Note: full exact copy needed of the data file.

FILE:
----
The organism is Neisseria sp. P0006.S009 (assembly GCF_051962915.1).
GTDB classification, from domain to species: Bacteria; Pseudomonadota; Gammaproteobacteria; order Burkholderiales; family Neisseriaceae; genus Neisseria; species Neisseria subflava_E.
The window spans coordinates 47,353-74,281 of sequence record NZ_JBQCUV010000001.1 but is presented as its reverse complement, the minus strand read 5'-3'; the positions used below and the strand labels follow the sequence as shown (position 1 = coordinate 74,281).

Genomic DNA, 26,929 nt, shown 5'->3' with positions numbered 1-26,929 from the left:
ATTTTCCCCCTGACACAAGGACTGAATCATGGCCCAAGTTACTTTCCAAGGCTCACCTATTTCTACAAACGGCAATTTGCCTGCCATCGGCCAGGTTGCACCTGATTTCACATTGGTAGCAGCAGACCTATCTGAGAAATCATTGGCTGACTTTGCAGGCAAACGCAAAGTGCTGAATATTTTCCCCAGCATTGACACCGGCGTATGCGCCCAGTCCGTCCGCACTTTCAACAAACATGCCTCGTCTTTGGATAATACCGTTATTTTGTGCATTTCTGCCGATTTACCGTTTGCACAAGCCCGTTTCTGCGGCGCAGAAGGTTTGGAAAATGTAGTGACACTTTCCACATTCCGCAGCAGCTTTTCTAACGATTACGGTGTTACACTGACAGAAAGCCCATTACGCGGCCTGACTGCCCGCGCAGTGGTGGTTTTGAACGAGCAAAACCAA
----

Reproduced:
The organism is Neisseria sp. P0006.S009 (assembly GCF_051962915.1).
GTDB classification, from domain to species: Bacteria; Pseudomonadota; Gammaproteobacteria; order Burkholderiales; family Neisseriaceae; genus Neisseria; species Neisseria subflava_E.
The window spans coordinates 47,353-74,281 of sequence record NZ_JBQCUV010000001.1 but is presented as its reverse complement, the minus strand read 5'-3'; the positions used below and the strand labels follow the sequence as shown (position 1 = coordinate 74,281).

Genomic DNA, 26,929 nt, shown 5'->3' with positions numbered 1-26,929 from the left:
ATTTTCCCCCTGACACAAGGACTGAATCATGGCCCAAGTTACTTTCCAAGGCTCACCTATTTCTACAAACGGCAATTTGCCTGCCATCGGCCAGGTTGCACCTGATTTCACATTGGTAGCAGCAGACCTATCTGAGAAATCATTGGCTGACTTTGCAGGCAAACGCAAAGTGCTGAATATTTTCCCCAGCATTGACACCGGCGTATGCGCCCAGTCCGTCCGCACTTTCAACAAACATGCCTCGTCTTTGGATAATACCGTTATTTTGTGCATTTCTGCCGATTTACCGTTTGCACAAGCCCGTTTCTGCGGCGCAGAAGGTTTGGAAAATGTAGTGACACTTTCCACATTCCGCAGCAGCTTTTCTAACGATTACGGTGTTACACTGACAGAAAGCCCATTACGCGGCCTGACTGCCCGCGCAGTGGTGGTTTTGAACGAGCAAAACCAA